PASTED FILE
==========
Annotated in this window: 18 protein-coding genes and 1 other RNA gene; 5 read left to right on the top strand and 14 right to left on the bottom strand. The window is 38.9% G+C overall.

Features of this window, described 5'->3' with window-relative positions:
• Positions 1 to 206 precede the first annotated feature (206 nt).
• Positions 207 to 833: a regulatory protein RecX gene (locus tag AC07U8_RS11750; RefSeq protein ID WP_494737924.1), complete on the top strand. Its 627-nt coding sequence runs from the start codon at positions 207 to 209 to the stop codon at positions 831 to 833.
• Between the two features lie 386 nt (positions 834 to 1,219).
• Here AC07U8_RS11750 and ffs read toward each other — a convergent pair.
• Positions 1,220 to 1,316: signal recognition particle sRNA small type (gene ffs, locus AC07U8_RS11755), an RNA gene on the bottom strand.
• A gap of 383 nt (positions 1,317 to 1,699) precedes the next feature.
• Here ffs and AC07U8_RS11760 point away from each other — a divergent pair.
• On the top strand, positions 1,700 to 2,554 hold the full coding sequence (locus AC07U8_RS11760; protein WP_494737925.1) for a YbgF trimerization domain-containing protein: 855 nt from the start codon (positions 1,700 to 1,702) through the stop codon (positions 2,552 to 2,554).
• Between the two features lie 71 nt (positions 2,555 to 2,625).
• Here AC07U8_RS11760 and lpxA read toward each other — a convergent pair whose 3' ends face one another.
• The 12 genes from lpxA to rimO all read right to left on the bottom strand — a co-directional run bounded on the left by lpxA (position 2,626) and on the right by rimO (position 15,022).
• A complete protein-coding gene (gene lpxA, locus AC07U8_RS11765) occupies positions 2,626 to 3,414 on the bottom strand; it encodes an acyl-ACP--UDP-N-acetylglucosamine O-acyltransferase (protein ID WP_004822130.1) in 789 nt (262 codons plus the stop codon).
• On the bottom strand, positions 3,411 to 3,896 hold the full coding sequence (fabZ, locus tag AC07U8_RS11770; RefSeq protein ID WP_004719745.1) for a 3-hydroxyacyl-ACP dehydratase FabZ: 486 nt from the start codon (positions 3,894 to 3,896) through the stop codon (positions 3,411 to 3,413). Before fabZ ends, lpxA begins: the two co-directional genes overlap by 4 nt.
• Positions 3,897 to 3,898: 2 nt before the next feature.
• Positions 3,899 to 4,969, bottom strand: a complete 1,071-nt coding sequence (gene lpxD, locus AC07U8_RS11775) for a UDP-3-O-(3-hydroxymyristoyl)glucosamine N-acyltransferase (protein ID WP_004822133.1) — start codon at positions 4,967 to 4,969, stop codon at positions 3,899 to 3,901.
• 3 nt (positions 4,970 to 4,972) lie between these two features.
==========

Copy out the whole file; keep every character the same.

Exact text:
Annotated in this window: 18 protein-coding genes and 1 other RNA gene; 5 read left to right on the top strand and 14 right to left on the bottom strand. The window is 38.9% G+C overall.

Features of this window, described 5'->3' with window-relative positions:
• Positions 1 to 206 precede the first annotated feature (206 nt).
• Positions 207 to 833: a regulatory protein RecX gene (locus tag AC07U8_RS11750; RefSeq protein ID WP_494737924.1), complete on the top strand. Its 627-nt coding sequence runs from the start codon at positions 207 to 209 to the stop codon at positions 831 to 833.
• Between the two features lie 386 nt (positions 834 to 1,219).
• Here AC07U8_RS11750 and ffs read toward each other — a convergent pair.
• Positions 1,220 to 1,316: signal recognition particle sRNA small type (gene ffs, locus AC07U8_RS11755), an RNA gene on the bottom strand.
• A gap of 383 nt (positions 1,317 to 1,699) precedes the next feature.
• Here ffs and AC07U8_RS11760 point away from each other — a divergent pair.
• On the top strand, positions 1,700 to 2,554 hold the full coding sequence (locus AC07U8_RS11760; protein WP_494737925.1) for a YbgF trimerization domain-containing protein: 855 nt from the start codon (positions 1,700 to 1,702) through the stop codon (positions 2,552 to 2,554).
• Between the two features lie 71 nt (positions 2,555 to 2,625).
• Here AC07U8_RS11760 and lpxA read toward each other — a convergent pair whose 3' ends face one another.
• The 12 genes from lpxA to rimO all read right to left on the bottom strand — a co-directional run bounded on the left by lpxA (position 2,626) and on the right by rimO (position 15,022).
• A complete protein-coding gene (gene lpxA, locus AC07U8_RS11765) occupies positions 2,626 to 3,414 on the bottom strand; it encodes an acyl-ACP--UDP-N-acetylglucosamine O-acyltransferase (protein ID WP_004822130.1) in 789 nt (262 codons plus the stop codon).
• On the bottom strand, positions 3,411 to 3,896 hold the full coding sequence (fabZ, locus tag AC07U8_RS11770; RefSeq protein ID WP_004719745.1) for a 3-hydroxyacyl-ACP dehydratase FabZ: 486 nt from the start codon (positions 3,894 to 3,896) through the stop codon (positions 3,411 to 3,413). Before fabZ ends, lpxA begins: the two co-directional genes overlap by 4 nt.
• Positions 3,897 to 3,898: 2 nt before the next feature.
• Positions 3,899 to 4,969, bottom strand: a complete 1,071-nt coding sequence (gene lpxD, locus AC07U8_RS11775) for a UDP-3-O-(3-hydroxymyristoyl)glucosamine N-acyltransferase (protein ID WP_004822133.1) — start codon at positions 4,967 to 4,969, stop codon at positions 3,899 to 3,901.
• 3 nt (positions 4,970 to 4,972) lie between these two features.